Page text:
Number 3: The full-size 20" stove that we put in. (see a post about 10 or 20 ago)That allows us to cook like we were in a regular house. It allows us to bake whatever we want to include turkeys. The note I would add though is this. The burners that we have on top even though we got an extra one are all 9000 BTUs. There were a couple models that we looked at that one or more of the top burners were over 9000 BTUs. If I could do it again I would get a different oven that had at least one burner over 9000 BTUs. I think I remember seeing one that had one burner with 12,000 or 10,000 BTUs. It is not that big of an issue but when it does come to boiling water 9000 BTUs will work but 12,000 would obviously go a lot quicker. Another thing we had to install after the fact of installing the oven was some tile. Some of the burners on the left side would get the wall a little bit too hot. So to protect the wall, keep it nice, and prevent it from burning down our house we got two or three pieces of tile that we liked and glued them to the wall. Problem solved!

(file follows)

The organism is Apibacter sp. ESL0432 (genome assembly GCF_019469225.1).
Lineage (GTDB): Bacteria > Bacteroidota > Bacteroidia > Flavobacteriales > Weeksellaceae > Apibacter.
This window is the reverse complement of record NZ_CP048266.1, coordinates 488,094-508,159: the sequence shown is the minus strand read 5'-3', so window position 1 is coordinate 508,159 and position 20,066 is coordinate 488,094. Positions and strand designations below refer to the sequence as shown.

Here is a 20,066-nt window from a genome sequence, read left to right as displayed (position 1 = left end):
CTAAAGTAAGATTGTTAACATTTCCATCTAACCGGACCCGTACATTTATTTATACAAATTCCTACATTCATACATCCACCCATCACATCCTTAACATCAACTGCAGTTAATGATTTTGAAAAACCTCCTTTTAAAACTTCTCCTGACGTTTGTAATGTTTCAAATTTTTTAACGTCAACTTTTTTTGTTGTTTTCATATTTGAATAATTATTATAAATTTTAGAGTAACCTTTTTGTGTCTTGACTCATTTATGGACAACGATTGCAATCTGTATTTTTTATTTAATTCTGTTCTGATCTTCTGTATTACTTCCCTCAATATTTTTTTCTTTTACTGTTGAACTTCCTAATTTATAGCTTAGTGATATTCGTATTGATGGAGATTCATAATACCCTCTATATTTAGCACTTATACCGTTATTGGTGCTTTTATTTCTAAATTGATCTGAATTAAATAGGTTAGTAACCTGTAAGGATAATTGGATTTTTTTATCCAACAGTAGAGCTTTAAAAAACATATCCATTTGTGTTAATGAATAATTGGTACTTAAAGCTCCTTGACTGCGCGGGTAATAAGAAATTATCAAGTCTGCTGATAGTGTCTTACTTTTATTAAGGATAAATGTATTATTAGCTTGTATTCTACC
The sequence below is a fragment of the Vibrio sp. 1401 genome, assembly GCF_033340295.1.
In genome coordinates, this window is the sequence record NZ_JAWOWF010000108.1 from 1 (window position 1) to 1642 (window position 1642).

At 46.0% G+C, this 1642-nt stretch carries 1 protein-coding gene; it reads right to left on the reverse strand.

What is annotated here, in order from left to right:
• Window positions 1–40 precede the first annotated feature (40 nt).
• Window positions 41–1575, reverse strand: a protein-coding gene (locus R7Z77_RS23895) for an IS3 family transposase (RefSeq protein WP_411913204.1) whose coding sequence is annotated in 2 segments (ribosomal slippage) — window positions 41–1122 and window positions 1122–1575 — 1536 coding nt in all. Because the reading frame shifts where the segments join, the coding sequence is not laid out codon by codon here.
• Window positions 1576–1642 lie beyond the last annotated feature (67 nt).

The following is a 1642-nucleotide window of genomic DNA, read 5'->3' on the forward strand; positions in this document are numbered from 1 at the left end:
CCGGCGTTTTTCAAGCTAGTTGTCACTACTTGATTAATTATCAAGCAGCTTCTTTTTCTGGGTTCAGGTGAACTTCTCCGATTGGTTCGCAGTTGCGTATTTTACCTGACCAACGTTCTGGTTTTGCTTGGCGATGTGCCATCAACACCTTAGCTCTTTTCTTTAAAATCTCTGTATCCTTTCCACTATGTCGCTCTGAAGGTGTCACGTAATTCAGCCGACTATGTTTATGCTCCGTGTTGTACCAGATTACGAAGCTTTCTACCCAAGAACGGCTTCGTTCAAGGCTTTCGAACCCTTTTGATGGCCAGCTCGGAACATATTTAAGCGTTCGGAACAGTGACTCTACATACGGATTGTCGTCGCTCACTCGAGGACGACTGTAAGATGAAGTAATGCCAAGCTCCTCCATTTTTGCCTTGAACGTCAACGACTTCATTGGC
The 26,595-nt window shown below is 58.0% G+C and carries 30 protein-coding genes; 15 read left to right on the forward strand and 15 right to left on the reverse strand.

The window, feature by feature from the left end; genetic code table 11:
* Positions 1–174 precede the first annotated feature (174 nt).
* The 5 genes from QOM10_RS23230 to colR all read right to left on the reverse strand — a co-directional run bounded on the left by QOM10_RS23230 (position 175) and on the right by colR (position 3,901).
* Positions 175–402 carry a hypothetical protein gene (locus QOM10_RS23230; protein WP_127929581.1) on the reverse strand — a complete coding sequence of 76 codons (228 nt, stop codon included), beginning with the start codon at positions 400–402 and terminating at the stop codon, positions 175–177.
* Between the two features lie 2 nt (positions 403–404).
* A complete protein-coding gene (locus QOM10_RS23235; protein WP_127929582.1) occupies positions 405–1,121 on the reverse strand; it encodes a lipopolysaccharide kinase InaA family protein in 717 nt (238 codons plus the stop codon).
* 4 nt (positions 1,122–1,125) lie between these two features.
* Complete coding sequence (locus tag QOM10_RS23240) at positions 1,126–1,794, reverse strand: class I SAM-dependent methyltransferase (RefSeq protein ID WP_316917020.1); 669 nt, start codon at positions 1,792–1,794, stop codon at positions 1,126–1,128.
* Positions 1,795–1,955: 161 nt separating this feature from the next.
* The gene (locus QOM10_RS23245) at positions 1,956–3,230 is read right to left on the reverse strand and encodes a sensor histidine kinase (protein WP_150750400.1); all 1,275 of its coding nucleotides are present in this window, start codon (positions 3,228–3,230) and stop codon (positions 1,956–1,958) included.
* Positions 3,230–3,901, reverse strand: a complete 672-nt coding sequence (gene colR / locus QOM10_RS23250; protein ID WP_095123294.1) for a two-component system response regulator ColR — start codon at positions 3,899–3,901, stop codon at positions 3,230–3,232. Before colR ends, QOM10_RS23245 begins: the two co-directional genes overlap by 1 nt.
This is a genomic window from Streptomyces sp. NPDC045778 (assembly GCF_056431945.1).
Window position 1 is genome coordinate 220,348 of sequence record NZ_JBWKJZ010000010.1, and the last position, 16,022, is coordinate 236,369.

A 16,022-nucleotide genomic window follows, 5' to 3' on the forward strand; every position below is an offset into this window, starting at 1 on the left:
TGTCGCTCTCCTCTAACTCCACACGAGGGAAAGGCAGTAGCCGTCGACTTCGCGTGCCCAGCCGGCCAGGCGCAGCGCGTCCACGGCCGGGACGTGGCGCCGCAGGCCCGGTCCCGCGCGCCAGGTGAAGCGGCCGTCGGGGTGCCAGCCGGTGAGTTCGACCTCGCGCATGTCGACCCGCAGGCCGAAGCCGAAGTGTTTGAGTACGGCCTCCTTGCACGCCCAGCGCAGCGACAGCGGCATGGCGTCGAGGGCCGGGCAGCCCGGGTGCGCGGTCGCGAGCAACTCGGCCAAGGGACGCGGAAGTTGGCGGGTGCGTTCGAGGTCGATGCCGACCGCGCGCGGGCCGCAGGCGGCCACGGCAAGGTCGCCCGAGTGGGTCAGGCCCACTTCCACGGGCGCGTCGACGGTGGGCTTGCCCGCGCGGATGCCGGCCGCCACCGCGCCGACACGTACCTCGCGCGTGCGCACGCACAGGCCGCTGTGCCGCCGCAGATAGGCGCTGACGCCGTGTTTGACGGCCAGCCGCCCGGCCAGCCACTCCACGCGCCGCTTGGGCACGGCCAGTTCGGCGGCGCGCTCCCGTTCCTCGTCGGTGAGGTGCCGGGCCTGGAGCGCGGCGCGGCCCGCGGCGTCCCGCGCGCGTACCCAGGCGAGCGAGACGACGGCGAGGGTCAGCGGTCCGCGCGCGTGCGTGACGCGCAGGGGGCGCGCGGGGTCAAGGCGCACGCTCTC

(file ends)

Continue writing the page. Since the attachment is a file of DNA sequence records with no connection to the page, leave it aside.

Those are our top three biggest onboard equipment items that I feel make it easy for us to full-time.